Bell: Smith UCP says no more dough for 'Nenshi nightmare' Green Line

‘This is Nenshi’s nightmare Calgarians are faced with,’ says provincial Transportation Minister Devin Dreeshen of the Green Line LRT

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The Nenshi nightmare.

That’s what Devin Dreeshen, the dude Premier Danielle Smith picked to ride herd on transportation, calls Calgary’s Green Line LRT.

The Green Line LRT, cooked up by former Calgary mayor and current Alberta NDP Leader Naheed Nenshi.

Once again, the Smith government is not writing a cheque to cover some of the cost overruns.

“This is Nenshi’s nightmare Calgarians are faced with. This was a project designed a long time ago with unrealistic expectations of the real cost of it and it’s just been a dog ever since.

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“I do feel sorry for the city of Calgary that it’s trying to make sense of this Nenshi nightmare. It’s just been a poorly designed project from the beginning.”

The Green Line LRT where the money problems go back to before big-time inflation.

Calgary city hall never really had a clue of what the bottom line would be for this train.

Let’s hear from Andre Chabot, the city councillor, who asked a most important question back in the day.

“Why are we doing this ahead of having at least a remote idea of what it is actually going to cost?”

You see, Nenshi and the council majority at the time scooped up a yearly tax break from the province intended for city taxpayers.

They then put it towards a Green Line and, to get city council support, stretched the LRT route from the far north to the deep southeast of the city and conjured up an absurdly low price tag.

Even when the province and the feds kicked in cash it was an unbelievable arithmetic.

Now city hall faces what any person who has a calculator and can read a map could have told them.

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There is a big cost overrun just to do a fraction of the Green Line that’s not even serving areas where most of the people live.

The smart money figures the cost overrun for just this first phase of the Green Line will have the word billion and not millions in the nasty number.

And we’re not talking about the many billions to finish the whole line.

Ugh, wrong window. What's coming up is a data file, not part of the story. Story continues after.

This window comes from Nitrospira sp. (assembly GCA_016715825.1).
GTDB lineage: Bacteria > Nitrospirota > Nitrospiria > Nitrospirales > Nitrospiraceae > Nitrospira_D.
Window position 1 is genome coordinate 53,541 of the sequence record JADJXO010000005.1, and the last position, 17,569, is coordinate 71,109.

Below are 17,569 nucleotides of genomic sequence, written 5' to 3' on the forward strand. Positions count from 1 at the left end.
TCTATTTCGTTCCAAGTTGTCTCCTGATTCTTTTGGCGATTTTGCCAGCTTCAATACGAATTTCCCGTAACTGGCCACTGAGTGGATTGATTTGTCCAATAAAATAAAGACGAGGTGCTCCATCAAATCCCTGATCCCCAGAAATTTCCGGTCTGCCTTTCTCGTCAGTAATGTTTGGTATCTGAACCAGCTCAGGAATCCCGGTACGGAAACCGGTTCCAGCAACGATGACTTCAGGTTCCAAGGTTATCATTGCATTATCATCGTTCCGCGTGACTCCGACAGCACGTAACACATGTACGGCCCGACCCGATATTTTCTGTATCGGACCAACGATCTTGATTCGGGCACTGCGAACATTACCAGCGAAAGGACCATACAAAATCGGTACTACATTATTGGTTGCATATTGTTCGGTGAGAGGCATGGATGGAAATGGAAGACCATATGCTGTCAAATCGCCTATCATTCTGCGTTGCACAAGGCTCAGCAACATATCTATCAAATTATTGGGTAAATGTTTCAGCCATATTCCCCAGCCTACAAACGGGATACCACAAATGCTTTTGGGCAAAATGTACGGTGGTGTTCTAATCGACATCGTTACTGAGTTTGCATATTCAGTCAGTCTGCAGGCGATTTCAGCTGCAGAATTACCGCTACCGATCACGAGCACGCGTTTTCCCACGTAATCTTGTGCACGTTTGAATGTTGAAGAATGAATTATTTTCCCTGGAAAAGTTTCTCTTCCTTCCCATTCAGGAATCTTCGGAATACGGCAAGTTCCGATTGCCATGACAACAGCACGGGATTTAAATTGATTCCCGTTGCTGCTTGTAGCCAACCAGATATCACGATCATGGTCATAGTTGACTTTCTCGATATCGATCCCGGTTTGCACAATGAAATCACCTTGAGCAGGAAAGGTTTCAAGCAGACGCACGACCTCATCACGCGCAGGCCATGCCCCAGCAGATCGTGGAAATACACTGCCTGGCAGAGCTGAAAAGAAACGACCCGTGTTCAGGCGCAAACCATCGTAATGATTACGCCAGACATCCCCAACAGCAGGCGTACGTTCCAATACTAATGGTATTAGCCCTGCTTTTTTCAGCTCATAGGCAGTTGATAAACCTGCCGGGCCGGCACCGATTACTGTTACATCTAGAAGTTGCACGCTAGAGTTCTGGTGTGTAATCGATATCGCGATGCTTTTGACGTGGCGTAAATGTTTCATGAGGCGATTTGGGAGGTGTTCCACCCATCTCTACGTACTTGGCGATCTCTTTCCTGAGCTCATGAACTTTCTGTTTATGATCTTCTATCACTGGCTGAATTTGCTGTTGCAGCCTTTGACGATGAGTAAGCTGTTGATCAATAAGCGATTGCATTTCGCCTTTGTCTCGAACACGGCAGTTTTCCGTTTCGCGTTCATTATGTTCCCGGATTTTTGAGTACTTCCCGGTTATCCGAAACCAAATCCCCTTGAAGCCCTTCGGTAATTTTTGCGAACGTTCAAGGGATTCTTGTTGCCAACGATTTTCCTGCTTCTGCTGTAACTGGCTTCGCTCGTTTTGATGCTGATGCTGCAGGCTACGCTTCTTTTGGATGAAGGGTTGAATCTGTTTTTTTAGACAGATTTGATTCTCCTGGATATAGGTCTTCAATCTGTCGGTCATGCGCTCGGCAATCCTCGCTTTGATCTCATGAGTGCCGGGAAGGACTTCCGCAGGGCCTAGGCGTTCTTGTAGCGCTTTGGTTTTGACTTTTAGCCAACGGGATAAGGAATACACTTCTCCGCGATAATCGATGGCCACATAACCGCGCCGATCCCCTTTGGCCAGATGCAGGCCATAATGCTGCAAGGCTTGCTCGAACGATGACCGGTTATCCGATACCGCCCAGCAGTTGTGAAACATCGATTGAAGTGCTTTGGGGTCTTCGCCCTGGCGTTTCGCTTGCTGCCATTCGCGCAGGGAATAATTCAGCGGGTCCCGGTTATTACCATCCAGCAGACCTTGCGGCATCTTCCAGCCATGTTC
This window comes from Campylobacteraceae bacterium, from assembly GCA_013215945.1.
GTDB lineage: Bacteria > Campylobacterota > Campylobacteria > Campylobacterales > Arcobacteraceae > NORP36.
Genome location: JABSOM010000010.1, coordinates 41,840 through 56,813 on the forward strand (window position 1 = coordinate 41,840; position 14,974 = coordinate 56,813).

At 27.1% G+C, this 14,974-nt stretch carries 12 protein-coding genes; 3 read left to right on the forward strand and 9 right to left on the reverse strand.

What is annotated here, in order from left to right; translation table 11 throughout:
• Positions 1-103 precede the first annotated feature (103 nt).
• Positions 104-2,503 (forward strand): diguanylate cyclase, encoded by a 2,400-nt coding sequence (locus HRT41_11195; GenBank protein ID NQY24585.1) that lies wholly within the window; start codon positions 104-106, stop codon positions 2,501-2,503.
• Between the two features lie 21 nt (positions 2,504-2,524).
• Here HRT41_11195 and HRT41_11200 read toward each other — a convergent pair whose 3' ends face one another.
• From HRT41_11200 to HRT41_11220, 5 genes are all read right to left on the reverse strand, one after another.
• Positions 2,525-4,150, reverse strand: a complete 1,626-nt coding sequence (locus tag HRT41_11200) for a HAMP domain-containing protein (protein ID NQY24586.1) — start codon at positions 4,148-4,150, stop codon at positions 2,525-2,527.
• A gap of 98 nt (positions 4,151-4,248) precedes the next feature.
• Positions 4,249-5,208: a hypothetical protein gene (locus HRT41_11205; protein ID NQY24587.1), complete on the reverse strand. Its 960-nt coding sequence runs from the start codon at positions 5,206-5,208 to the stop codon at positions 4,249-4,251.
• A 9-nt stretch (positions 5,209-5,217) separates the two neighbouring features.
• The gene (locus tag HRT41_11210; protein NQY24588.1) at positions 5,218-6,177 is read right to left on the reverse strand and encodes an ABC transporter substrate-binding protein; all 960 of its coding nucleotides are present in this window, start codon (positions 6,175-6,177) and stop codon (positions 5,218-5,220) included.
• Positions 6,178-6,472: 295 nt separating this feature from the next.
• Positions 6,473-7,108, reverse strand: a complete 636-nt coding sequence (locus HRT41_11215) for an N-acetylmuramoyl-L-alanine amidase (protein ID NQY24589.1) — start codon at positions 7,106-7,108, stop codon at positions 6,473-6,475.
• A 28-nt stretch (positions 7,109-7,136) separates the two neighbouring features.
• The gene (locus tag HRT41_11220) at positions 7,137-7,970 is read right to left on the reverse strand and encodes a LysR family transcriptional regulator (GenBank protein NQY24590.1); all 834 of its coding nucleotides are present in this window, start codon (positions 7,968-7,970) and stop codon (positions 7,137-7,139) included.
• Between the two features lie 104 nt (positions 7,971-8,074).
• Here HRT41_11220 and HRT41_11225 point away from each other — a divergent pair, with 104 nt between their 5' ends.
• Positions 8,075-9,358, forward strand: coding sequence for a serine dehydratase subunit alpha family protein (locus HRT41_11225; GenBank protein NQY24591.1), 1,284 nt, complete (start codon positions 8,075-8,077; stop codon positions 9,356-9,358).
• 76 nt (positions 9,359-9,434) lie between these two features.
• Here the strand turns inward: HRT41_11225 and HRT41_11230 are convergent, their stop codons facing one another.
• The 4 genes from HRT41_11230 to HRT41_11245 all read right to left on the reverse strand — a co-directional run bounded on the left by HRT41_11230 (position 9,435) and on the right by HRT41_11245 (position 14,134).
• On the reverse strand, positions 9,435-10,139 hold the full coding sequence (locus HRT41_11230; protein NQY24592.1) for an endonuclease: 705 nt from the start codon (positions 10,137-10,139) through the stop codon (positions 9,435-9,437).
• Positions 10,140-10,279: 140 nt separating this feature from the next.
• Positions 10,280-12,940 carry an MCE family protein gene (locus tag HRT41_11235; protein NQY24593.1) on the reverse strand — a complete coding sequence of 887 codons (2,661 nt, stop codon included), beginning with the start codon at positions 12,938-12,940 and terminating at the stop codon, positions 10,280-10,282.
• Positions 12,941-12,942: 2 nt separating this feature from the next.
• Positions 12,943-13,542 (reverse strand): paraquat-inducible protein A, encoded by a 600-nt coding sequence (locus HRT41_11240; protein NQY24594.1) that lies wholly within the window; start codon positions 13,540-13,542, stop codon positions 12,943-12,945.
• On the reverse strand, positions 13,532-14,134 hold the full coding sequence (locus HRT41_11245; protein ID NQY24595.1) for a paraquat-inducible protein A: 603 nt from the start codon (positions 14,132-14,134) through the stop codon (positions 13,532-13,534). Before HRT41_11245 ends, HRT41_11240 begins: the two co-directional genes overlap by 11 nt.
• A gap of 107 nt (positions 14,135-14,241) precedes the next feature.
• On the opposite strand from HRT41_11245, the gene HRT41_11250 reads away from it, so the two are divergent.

The Nenshi nightmare.

In May, the Smith government and Dreeshen made absolutely clear there would be no more cash for the Green Line LRT.

They wrote Mayor Jyoti Gondek and broke the news to her.

Been there, done that. The city has the $1.5-billion cheque from the provincial government.

The Smith people suggested the city could change their Green Line plan or find more dough elsewhere.

Now, Dreeshen says the province wouldn’t rule out looking at helping bankroll future phases of the Green Line — with a big condition.

“They can’t be designed the way Nenshi designed the Green Line because it’s just been a disaster.

“They didn’t do the proper planning and design work and that’s why they’re painted into a corner.”

Dreeshen adds the province is working on rail lines in the Calgary and Edmonton areas, including the possibility of commuter trains.

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“We have bigger dreams here for the province when it comes to rail.”

Green Line signage
Demolition and construction continues for the Green Line LRT at the site of the former Lilydale Chicken plant in the Ramsay neighbourhood in southeast Calgary on Tuesday, March 12, 2024. Jim Wells/Postmedia

On Thursday the city’s Green Line braintrust, such as it is, chinwags over the ballooning costs.

Of course, all the juicy bits of the conversation take place in their safe space, behind closed doors, away from the glare of accountability.

They told us we’d get the straight goods in June. Now it could be almost another month of waiting.

They don’t seem to be in a hurry to deliver the bad news.

They do admit Calgarians have lots of questions. Unfortunately they don’t have lots of answers.

The smart money says the city will try to convince the province to show them some money.

The smart money says the city hall beggar bowl will be out early next week.

Can just imagine.

City of Calgary to Dreeshen: “Please sir, we want some more.”

Dreeshen to City of Calgary: “No.”

The city will try to polish this road apple of a project before having to come before a public who are already not in a good mood when it comes to city hall.

Maybe they can squeeze some coin out of Trudeau.

“We’ve been perfectly clear with Calgary, with the mayor’s office and council. Voters don’t want to throw more money at the Green Line and that’s our bottom line,” says Dreeshen.

“If the city or the federal government find it’s worthy to put more money into the Green Line project they can fill their boots.”

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